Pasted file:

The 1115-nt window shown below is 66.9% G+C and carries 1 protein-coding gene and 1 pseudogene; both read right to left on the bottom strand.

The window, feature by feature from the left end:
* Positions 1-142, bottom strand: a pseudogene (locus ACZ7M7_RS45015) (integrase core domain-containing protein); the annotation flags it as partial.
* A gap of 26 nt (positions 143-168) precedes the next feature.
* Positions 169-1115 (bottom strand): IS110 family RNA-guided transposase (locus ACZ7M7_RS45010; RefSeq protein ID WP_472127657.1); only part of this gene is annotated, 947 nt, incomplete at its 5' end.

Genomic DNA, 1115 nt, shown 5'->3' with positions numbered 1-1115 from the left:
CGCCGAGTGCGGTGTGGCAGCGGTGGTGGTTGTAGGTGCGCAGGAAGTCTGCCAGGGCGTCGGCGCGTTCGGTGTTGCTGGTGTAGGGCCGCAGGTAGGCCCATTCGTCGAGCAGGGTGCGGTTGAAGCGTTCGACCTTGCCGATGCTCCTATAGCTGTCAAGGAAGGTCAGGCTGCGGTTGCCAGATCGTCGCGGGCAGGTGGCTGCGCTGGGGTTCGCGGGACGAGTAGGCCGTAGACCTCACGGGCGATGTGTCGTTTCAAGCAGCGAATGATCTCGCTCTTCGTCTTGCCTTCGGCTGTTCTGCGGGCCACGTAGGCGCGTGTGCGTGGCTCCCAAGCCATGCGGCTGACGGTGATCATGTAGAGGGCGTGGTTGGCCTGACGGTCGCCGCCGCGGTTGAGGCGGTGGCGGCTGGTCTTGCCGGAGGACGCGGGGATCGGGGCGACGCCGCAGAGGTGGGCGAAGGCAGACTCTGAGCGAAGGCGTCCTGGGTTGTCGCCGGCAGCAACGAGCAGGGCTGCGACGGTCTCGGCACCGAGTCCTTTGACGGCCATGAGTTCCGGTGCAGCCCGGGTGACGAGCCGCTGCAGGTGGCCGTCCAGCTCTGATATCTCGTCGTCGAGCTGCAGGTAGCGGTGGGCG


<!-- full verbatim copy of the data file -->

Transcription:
The 1115-nt window shown below is 66.9% G+C and carries 1 protein-coding gene and 1 pseudogene; both read right to left on the bottom strand.

The window, feature by feature from the left end:
* Positions 1-142, bottom strand: a pseudogene (locus ACZ7M7_RS45015) (integrase core domain-containing protein); the annotation flags it as partial.
* A gap of 26 nt (positions 143-168) precedes the next feature.
* Positions 169-1115 (bottom strand): IS110 family RNA-guided transposase (locus ACZ7M7_RS45010; RefSeq protein ID WP_472127657.1); only part of this gene is annotated, 947 nt, incomplete at its 5' end.

Genomic DNA, 1115 nt, shown 5'->3' with positions numbered 1-1115 from the left:
CGCCGAGTGCGGTGTGGCAGCGGTGGTGGTTGTAGGTGCGCAGGAAGTCTGCCAGGGCGTCGGCGCGTTCGGTGTTGCTGGTGTAGGGCCGCAGGTAGGCCCATTCGTCGAGCAGGGTGCGGTTGAAGCGTTCGACCTTGCCGATGCTCCTATAGCTGTCAAGGAAGGTCAGGCTGCGGTTGCCAGATCGTCGCGGGCAGGTGGCTGCGCTGGGGTTCGCGGGACGAGTAGGCCGTAGACCTCACGGGCGATGTGTCGTTTCAAGCAGCGAATGATCTCGCTCTTCGTCTTGCCTTCGGCTGTTCTGCGGGCCACGTAGGCGCGTGTGCGTGGCTCCCAAGCCATGCGGCTGACGGTGATCATGTAGAGGGCGTGGTTGGCCTGACGGTCGCCGCCGCGGTTGAGGCGGTGGCGGCTGGTCTTGCCGGAGGACGCGGGGATCGGGGCGACGCCGCAGAGGTGGGCGAAGGCAGACTCTGAGCGAAGGCGTCCTGGGTTGTCGCCGGCAGCAACGAGCAGGGCTGCGACGGTCTCGGCACCGAGTCCTTTGACGGCCATGAGTTCCGGTGCAGCCCGGGTGACGAGCCGCTGCAGGTGGCCGTCCAGCTCTGATATCTCGTCGTCGAGCTGCAGGTAGCGGTGGGCG